Fueling the food crisis
From 'Living on Earth' -- some agriculture experts say demand for ethanol is to blame for the global food crisis.
A United Nations food expert calls it a 'silent tsunami.' It's a wave of rising food prices that's triggered riots around the world, leaving hundreds of millions of poor people hungry. Devastating droughts and the escalating cost of fuel and fertilizers are certainly factors, but many experts say biofuels made from food crops are also to blame. "Living on Earth's" Jeff Young reports critics want Congress to reconsider aggressive targets to boost ethanol production.
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McCarthur genius grant-winner Lester Brown is a prolific writer on agriculture and the environment. He was at this Washington café to sign copies of what might be his fiftieth book – he's lost count. That same day the "Washington Post" ran Brown's opinion piece challenging Congress to rethink what he calls a tragically flawed policy on ethanol.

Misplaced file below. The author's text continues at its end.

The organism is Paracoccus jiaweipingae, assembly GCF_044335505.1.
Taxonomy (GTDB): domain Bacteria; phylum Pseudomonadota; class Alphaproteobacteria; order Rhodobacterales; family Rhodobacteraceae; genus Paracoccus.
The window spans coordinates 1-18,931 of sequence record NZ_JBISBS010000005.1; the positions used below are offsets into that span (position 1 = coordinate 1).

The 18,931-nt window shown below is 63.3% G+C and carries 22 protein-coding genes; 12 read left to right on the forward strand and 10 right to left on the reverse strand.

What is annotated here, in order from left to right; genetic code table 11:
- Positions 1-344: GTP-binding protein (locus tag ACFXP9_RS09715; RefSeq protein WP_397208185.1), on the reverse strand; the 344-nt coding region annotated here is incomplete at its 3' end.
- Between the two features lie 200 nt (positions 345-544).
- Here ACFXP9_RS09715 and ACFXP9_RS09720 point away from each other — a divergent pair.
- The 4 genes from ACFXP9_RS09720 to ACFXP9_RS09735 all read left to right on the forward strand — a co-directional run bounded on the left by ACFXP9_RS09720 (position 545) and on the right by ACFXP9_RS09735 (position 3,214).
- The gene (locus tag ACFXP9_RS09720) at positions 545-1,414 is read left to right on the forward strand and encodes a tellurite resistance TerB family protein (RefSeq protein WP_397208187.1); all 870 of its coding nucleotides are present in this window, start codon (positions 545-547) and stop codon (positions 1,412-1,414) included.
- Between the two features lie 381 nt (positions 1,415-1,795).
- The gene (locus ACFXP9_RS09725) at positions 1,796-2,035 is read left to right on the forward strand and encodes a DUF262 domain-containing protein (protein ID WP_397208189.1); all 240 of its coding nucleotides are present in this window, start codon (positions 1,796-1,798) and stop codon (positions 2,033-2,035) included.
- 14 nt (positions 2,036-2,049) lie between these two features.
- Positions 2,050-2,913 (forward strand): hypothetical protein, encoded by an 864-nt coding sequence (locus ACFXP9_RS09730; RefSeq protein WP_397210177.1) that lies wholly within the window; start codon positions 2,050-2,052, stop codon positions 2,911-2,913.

BROWN: "It's reached the point where it's driving up world food prices, creating instability all over the world. And the idea that we're doing this just to get a very modest share of our automotive fuel – it's not a solution!"
The U.S. makes four times as much ethanol as it did just six years ago, and that has swallowed nearly all the new production of corn. Brown blames that for a good share of the spike in global food prices.
There's a lot of argument about that, but several economic analysts back Brown up, saying anywhere from ten to 30 percent of the recent rise in global food prices is due to demand for biofuels. Brown sees much bigger problems ahead if that trend continues.
Hosted by Steve Curwood, "Living on Earth" is an award-winning environmental news program that delves into the leading issues affecting the world we inhabit. More "Living on Earth.